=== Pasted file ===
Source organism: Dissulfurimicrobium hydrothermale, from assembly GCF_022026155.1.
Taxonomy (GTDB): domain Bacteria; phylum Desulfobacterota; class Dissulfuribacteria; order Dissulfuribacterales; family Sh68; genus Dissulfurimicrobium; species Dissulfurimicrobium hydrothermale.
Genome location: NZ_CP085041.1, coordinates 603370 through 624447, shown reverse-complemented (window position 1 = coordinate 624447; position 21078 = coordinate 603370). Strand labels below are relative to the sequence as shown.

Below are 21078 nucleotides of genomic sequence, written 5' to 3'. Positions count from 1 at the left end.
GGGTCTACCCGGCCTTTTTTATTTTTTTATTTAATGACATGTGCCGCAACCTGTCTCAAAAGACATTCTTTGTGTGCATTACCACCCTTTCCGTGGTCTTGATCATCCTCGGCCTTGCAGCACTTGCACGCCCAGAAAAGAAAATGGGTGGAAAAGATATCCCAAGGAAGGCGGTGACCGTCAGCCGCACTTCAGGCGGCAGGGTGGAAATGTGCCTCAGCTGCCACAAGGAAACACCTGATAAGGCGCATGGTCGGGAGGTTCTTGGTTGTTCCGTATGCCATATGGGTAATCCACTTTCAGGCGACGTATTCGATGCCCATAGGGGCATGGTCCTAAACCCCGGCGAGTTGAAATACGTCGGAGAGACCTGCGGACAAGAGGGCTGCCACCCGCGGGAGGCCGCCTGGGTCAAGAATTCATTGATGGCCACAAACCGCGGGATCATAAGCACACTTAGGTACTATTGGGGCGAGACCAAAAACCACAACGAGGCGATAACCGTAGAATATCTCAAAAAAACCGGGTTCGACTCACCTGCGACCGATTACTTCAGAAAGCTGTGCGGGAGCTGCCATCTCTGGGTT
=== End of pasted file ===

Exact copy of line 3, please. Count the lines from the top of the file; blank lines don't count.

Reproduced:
Genome location: NZ_CP085041.1, coordinates 603370 through 624447, shown reverse-complemented (window position 1 = coordinate 624447; position 21078 = coordinate 603370). Strand labels below are relative to the sequence as shown.